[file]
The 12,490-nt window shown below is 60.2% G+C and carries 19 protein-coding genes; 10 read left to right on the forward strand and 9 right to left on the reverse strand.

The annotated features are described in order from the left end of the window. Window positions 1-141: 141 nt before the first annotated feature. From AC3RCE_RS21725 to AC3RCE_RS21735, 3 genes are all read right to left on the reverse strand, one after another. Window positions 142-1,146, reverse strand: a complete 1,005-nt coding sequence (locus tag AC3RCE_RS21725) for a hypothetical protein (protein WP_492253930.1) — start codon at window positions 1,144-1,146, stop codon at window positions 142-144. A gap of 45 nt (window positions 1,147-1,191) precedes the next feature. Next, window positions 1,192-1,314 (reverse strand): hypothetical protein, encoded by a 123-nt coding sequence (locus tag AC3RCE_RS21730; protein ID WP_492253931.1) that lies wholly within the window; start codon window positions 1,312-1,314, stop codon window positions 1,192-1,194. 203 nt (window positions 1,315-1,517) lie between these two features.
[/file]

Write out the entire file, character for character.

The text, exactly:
The 12,490-nt window shown below is 60.2% G+C and carries 19 protein-coding genes; 10 read left to right on the forward strand and 9 right to left on the reverse strand.

The annotated features are described in order from the left end of the window. Window positions 1-141: 141 nt before the first annotated feature. From AC3RCE_RS21725 to AC3RCE_RS21735, 3 genes are all read right to left on the reverse strand, one after another. Window positions 142-1,146, reverse strand: a complete 1,005-nt coding sequence (locus tag AC3RCE_RS21725) for a hypothetical protein (protein WP_492253930.1) — start codon at window positions 1,144-1,146, stop codon at window positions 142-144. A gap of 45 nt (window positions 1,147-1,191) precedes the next feature. Next, window positions 1,192-1,314 (reverse strand): hypothetical protein, encoded by a 123-nt coding sequence (locus tag AC3RCE_RS21730; protein ID WP_492253931.1) that lies wholly within the window; start codon window positions 1,312-1,314, stop codon window positions 1,192-1,194. 203 nt (window positions 1,315-1,517) lie between these two features.